Welcome to Girl Museum’s 10th Anniversary year. We have many exciting projects for our community, including this new blog series, Why We Need Girls’ Studies. Each month we will feature an interview with a scholar in the field to get insights about what we are all doing in this space to further our understanding of girlhood and its experiences.

Our fifth interview is with Dr. Relebohile Moletsane is Professor in the School of Education, University of KwaZulu-Natal in Durban, South Africa.

Let’s begin with defining our terms, especially since Girls’ Studies is a relatively new academic area. Can you tell our readers what your field of expertise is and how you see it within Girls’ Studies?
I am trained in the broad field of education, and have a special interest in the girls education and the barriers and enablers to it. Specifically, I am interested in the qualitative experiences of girls (and young women) in and around educational institutions and how these enable or inhibit girls’ access and success in education.

Why do you think we need Girl Studies?
Often, girls’ issues are either ignored or handled superficially in educational institutions and other social institutions in society, including the family. For example, while menstruation, and in particular, menarche is a significant stage in a girl’s life, the family and the school often treat it as shameful and private, and therefore, as something girls ought to endure privately. There are other examples, what is common among them is how they are viewed and how girls are treated as a result.

There are vast disparities globally in girls’ situations, with incremental improvements in some areas and serious steps backwards in others. From your work in Girls’ Studies, what are some positives you take away from the academic interest in girls and girlhood? What changes can it lead to?
In my country, for example, there is renewed interest in girls’ education and the strategies and resources needed to support girls in and around the education system. In communities, many issues which in the past were silenced, are now in the public domain (e.g., abductions, trafficking and early and forced marriages).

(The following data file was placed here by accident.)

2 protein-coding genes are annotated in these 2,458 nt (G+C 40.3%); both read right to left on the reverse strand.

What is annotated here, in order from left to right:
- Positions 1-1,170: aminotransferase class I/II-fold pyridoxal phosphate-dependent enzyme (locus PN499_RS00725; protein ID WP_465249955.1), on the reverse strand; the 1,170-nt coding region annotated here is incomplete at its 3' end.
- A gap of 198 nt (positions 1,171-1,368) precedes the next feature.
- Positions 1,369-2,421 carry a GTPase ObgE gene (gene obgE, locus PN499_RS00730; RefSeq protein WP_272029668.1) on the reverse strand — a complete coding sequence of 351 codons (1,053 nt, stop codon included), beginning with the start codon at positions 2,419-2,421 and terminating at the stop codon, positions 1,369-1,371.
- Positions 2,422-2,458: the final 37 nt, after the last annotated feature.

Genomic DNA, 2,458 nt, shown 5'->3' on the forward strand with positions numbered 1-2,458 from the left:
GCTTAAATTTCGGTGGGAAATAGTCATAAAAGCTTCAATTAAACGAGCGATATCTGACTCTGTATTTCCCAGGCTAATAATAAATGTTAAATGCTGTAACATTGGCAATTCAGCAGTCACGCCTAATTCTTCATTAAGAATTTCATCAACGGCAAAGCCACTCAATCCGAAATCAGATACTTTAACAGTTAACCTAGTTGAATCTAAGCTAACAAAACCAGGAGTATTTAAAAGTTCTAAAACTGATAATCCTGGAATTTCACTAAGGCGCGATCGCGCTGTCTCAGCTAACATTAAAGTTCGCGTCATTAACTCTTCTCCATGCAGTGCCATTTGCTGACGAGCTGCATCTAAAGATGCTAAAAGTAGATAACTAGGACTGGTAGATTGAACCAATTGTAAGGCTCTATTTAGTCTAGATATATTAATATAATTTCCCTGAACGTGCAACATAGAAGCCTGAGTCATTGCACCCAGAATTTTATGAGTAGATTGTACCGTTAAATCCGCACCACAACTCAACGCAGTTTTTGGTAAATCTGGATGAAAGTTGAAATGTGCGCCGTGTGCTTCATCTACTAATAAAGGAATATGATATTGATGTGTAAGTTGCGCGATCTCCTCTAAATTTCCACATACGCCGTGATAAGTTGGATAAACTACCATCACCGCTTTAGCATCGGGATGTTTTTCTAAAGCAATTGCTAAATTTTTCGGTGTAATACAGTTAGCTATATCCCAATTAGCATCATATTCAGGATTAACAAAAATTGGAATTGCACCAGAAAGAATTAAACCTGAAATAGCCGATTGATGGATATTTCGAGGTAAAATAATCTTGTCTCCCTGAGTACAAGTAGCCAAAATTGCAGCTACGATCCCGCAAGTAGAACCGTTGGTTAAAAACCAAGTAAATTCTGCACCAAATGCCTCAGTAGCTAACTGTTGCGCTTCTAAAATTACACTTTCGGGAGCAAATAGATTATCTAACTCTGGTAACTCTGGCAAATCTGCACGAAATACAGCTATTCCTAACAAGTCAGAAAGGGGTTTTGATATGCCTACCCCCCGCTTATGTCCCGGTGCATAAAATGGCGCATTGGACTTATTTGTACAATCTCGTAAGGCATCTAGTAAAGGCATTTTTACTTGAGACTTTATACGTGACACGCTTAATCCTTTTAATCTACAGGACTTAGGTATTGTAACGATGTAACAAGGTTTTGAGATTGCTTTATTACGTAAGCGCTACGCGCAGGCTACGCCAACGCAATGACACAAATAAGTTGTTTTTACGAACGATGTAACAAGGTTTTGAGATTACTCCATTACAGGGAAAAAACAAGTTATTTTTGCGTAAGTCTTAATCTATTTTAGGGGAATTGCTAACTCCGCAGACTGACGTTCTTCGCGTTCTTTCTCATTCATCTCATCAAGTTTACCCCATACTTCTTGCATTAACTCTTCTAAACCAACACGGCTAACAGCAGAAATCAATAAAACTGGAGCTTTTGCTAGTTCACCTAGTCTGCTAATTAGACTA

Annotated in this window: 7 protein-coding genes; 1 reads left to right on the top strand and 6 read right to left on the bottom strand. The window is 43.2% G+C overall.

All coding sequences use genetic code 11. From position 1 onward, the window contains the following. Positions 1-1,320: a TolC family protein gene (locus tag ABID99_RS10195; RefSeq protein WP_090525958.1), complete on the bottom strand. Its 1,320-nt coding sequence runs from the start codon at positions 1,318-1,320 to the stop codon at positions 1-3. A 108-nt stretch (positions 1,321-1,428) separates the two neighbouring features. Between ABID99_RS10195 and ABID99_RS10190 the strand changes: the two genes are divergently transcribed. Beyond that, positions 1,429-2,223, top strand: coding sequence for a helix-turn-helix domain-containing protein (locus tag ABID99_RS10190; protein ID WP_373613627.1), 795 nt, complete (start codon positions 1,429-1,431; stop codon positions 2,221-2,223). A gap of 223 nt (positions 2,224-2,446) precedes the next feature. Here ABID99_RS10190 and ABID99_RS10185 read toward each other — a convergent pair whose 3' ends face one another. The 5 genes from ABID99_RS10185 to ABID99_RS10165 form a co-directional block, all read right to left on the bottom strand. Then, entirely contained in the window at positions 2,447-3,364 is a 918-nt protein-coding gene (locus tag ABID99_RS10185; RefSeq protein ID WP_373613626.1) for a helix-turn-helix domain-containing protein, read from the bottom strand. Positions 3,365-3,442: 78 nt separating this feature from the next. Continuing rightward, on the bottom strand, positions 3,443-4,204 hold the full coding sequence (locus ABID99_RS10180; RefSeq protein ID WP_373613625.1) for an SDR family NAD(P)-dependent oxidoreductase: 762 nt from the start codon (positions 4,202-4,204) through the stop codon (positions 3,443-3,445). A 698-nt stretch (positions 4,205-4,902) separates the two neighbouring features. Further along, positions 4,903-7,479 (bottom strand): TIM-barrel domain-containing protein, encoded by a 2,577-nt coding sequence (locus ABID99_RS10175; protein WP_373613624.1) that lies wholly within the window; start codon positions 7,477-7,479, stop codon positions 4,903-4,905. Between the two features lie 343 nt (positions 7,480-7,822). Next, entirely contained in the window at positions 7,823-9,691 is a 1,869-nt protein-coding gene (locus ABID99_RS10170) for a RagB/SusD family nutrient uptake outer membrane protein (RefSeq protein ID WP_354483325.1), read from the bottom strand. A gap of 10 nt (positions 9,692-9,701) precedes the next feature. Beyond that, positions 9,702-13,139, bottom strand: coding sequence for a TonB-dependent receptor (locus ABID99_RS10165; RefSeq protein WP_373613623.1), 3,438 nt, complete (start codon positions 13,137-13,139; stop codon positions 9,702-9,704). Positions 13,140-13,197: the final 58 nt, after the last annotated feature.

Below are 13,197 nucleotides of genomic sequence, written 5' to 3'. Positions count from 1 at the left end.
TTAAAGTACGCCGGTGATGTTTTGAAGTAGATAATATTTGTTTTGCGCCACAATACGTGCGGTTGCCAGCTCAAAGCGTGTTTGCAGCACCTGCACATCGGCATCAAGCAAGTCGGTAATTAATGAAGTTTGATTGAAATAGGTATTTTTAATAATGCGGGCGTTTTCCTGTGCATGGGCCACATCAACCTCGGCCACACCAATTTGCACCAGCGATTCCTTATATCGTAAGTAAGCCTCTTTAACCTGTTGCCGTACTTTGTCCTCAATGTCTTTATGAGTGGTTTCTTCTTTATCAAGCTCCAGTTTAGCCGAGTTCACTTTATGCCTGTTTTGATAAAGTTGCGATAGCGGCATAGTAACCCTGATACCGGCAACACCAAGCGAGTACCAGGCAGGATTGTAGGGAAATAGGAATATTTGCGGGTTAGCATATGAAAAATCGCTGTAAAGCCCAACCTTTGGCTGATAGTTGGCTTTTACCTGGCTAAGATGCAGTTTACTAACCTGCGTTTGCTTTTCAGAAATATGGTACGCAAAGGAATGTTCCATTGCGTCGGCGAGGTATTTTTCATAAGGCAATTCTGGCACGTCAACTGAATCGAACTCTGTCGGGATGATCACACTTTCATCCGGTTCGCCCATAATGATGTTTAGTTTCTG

What are the biggest challenges now and going forward for Girls Studies in an academic world? Do you see Girls’ Studies programs being a reality?
There is some reluctance in recognising Girls Studies as a field of study. This means that resources for advancing the field are not forthcoming, including research grants, program funds, etc. But with the increase in the number of scholars now focusing on this area and the publications that are emerging, I am hopeful that we can turn this around.

We have an ongoing research question we ask everyone we interview: Do you think the Internet is a safe place for girls and why?
Yes and No. Yes, because girls who are often silenced find this a space in which they can freely communicate. However, this also exposes them to predators and cyberbullies.

Dr. Relebohile Moletsane is Professor in the School of Education, University of KwaZulu-Natal in Durban, South Africa. Her areas of research include rural education, sexual and reproductive health education, and girlhood studies. She is the Co-PI (with Dr. Claudia Mitchell, McGill University) on the Networks for Networks for Change and Wellbeing: Girl-led ‘From the Ground Up’ Policy-making to Address Sexual Violence in Canada and South Africa.(www.networks4change.co.za/). She is the co-editor (with Dr. Claudia Mitchell) of the 2018 book: Disrupting Shameful Legacies: Girls and Young Women Speak Back Through the Arts to Address Sexual Violence (Rotterdam: Brill/Sense Publishers).

Thank you to Dr. Moletsane for participating in our conversation. Join us next month for another interview of a Girlhood Studies scholar, Dr. Kristine Alexander, Professor of History at University of Lethbridge, Alberta, Canada.

Thanks for reading!

-Ashley E. Remer

Head Girl

Girl Museum Inc.

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